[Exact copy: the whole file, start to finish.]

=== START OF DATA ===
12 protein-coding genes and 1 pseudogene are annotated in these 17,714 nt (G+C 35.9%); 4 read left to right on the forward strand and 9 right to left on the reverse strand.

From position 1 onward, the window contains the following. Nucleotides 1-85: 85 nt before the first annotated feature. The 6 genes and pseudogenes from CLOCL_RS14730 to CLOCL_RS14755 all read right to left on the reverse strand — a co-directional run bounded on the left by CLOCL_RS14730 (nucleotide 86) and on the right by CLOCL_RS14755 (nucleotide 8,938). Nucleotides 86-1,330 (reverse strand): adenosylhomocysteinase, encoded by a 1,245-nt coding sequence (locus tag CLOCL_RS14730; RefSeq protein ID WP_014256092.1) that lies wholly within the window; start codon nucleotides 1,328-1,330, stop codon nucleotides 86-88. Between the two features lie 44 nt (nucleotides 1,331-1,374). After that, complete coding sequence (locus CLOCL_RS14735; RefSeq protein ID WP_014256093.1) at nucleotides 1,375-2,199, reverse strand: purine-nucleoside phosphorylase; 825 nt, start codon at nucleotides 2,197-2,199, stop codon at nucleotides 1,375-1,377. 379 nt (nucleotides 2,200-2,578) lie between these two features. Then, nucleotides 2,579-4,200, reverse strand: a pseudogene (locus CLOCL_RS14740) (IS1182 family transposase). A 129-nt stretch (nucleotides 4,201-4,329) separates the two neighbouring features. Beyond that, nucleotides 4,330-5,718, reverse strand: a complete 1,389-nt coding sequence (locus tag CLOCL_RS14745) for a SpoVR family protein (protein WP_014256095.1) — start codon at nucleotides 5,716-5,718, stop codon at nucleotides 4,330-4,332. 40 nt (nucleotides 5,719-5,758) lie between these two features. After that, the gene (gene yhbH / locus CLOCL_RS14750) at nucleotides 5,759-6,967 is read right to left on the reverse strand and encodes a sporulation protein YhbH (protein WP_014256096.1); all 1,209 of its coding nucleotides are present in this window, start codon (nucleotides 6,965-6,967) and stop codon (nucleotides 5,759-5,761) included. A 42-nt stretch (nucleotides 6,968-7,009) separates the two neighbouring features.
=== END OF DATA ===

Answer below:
12 protein-coding genes and 1 pseudogene are annotated in these 17,714 nt (G+C 35.9%); 4 read left to right on the forward strand and 9 right to left on the reverse strand.

From position 1 onward, the window contains the following. Nucleotides 1-85: 85 nt before the first annotated feature. The 6 genes and pseudogenes from CLOCL_RS14730 to CLOCL_RS14755 all read right to left on the reverse strand — a co-directional run bounded on the left by CLOCL_RS14730 (nucleotide 86) and on the right by CLOCL_RS14755 (nucleotide 8,938). Nucleotides 86-1,330 (reverse strand): adenosylhomocysteinase, encoded by a 1,245-nt coding sequence (locus tag CLOCL_RS14730; RefSeq protein ID WP_014256092.1) that lies wholly within the window; start codon nucleotides 1,328-1,330, stop codon nucleotides 86-88. Between the two features lie 44 nt (nucleotides 1,331-1,374). After that, complete coding sequence (locus CLOCL_RS14735; RefSeq protein ID WP_014256093.1) at nucleotides 1,375-2,199, reverse strand: purine-nucleoside phosphorylase; 825 nt, start codon at nucleotides 2,197-2,199, stop codon at nucleotides 1,375-1,377. 379 nt (nucleotides 2,200-2,578) lie between these two features. Then, nucleotides 2,579-4,200, reverse strand: a pseudogene (locus CLOCL_RS14740) (IS1182 family transposase). A 129-nt stretch (nucleotides 4,201-4,329) separates the two neighbouring features. Beyond that, nucleotides 4,330-5,718, reverse strand: a complete 1,389-nt coding sequence (locus tag CLOCL_RS14745) for a SpoVR family protein (protein WP_014256095.1) — start codon at nucleotides 5,716-5,718, stop codon at nucleotides 4,330-4,332. 40 nt (nucleotides 5,719-5,758) lie between these two features. After that, the gene (gene yhbH / locus CLOCL_RS14750) at nucleotides 5,759-6,967 is read right to left on the reverse strand and encodes a sporulation protein YhbH (protein WP_014256096.1); all 1,209 of its coding nucleotides are present in this window, start codon (nucleotides 6,965-6,967) and stop codon (nucleotides 5,759-5,761) included. A 42-nt stretch (nucleotides 6,968-7,009) separates the two neighbouring features.